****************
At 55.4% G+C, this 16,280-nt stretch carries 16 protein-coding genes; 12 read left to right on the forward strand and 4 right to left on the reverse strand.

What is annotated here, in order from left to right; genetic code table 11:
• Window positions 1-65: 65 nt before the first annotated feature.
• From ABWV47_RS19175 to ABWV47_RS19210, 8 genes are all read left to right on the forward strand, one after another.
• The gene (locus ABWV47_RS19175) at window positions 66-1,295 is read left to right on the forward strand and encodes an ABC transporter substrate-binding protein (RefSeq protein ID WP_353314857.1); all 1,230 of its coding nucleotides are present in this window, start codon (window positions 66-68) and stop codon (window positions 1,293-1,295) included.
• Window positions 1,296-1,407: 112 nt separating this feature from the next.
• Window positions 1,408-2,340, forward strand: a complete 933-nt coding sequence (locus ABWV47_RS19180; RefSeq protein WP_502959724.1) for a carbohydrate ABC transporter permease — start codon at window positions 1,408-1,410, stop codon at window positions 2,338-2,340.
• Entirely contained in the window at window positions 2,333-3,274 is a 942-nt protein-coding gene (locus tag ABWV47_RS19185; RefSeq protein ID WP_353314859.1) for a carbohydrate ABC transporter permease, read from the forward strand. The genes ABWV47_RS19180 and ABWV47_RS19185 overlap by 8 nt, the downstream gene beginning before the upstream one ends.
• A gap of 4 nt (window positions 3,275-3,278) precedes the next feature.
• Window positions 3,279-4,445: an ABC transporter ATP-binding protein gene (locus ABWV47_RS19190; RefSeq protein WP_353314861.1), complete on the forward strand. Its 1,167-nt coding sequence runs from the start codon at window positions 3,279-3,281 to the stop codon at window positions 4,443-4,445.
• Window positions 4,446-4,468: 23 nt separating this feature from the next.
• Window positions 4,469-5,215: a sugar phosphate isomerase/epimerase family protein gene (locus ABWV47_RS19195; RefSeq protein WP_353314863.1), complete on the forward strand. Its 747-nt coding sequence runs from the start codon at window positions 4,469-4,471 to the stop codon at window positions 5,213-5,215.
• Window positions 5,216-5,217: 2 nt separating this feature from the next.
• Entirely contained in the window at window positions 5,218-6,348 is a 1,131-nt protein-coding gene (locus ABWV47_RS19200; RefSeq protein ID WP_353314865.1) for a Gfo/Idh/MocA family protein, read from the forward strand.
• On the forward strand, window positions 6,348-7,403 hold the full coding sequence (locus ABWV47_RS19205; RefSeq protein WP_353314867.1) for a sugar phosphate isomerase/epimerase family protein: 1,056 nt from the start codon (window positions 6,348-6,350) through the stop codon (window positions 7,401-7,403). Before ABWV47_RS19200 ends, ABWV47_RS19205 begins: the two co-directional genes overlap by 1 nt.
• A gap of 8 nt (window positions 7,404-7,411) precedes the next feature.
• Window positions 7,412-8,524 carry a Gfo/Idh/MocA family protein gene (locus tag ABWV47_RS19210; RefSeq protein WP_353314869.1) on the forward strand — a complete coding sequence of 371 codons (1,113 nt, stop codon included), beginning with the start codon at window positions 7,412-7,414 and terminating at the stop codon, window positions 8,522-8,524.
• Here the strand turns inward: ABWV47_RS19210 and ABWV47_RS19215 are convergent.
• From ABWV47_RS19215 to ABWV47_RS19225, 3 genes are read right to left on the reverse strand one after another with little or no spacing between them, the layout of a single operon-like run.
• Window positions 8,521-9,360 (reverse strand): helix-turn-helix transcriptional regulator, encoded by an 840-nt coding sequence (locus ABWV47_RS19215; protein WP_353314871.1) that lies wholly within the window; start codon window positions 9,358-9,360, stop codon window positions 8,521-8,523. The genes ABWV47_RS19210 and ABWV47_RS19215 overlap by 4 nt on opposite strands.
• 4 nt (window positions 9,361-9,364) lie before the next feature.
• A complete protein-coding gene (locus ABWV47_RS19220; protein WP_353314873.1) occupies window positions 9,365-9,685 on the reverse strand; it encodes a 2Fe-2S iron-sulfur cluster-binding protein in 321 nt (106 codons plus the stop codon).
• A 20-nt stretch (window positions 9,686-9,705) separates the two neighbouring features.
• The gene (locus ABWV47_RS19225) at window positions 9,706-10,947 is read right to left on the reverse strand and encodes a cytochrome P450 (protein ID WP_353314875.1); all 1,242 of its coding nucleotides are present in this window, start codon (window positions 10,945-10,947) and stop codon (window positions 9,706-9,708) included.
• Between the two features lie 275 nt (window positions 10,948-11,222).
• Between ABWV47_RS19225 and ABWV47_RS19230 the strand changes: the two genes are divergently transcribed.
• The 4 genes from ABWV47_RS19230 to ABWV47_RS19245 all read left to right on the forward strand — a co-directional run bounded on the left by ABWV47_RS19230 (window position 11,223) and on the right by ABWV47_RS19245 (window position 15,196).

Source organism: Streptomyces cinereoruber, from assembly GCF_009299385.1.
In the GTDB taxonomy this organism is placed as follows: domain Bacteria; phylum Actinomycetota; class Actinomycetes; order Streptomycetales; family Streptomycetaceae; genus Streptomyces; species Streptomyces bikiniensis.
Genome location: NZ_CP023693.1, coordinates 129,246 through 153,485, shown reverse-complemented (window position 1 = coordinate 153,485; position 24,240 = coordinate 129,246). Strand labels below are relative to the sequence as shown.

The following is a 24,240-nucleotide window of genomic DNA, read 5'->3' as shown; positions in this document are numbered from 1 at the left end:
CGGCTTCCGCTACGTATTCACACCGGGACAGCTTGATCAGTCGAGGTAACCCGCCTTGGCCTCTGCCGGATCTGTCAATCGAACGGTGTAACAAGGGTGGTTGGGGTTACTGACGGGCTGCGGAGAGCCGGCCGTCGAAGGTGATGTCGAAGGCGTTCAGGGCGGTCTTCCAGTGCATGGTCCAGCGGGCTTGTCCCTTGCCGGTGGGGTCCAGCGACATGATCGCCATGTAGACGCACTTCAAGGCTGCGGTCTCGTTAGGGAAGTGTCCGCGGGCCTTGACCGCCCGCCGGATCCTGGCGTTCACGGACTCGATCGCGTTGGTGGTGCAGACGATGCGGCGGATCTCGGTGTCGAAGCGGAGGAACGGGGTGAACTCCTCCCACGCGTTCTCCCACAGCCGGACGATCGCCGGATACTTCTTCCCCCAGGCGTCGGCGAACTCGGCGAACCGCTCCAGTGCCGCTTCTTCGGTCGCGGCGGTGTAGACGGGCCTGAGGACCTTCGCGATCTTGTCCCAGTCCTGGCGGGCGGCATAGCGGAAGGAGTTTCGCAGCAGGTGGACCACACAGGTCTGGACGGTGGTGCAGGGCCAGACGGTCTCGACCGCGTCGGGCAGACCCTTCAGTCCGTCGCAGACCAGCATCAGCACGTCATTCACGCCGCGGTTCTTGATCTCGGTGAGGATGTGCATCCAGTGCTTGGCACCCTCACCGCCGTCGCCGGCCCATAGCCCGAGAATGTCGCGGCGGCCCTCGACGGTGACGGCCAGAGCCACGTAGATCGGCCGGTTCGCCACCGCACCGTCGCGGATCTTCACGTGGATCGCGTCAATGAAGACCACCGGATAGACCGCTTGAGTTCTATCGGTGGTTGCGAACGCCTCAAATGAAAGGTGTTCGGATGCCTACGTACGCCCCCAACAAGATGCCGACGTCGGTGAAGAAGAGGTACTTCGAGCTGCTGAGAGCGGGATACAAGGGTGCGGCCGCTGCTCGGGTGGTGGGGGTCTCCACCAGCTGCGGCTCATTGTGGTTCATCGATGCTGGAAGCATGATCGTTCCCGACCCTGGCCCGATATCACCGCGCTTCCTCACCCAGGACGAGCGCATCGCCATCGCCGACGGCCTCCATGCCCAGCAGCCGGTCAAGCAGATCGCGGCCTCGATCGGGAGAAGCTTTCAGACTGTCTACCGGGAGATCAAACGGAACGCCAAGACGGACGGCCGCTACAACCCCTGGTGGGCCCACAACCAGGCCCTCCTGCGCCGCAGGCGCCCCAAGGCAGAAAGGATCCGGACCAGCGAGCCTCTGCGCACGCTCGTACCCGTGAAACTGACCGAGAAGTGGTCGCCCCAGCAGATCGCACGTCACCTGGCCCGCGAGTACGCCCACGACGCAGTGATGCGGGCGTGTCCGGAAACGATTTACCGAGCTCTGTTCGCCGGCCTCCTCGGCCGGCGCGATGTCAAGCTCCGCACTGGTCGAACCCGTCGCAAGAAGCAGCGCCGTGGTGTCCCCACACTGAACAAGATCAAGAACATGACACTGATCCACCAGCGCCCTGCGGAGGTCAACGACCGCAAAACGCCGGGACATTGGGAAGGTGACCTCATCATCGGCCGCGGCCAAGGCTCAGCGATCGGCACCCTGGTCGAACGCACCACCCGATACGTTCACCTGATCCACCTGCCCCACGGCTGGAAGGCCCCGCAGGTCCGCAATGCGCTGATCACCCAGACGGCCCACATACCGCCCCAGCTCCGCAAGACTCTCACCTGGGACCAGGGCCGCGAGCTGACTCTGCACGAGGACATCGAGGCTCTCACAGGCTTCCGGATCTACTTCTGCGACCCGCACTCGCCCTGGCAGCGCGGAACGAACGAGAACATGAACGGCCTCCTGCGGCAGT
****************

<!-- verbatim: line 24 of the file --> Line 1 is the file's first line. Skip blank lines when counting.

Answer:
• The gene (locus ABWV47_RS19225) at window positions 9,706-10,947 is read right to left on the reverse strand and encodes a cytochrome P450 (protein ID WP_353314875.1); all 1,242 of its coding nucleotides are present in this window, start codon (window positions 10,945-10,947) and stop codon (window positions 9,706-9,708) included.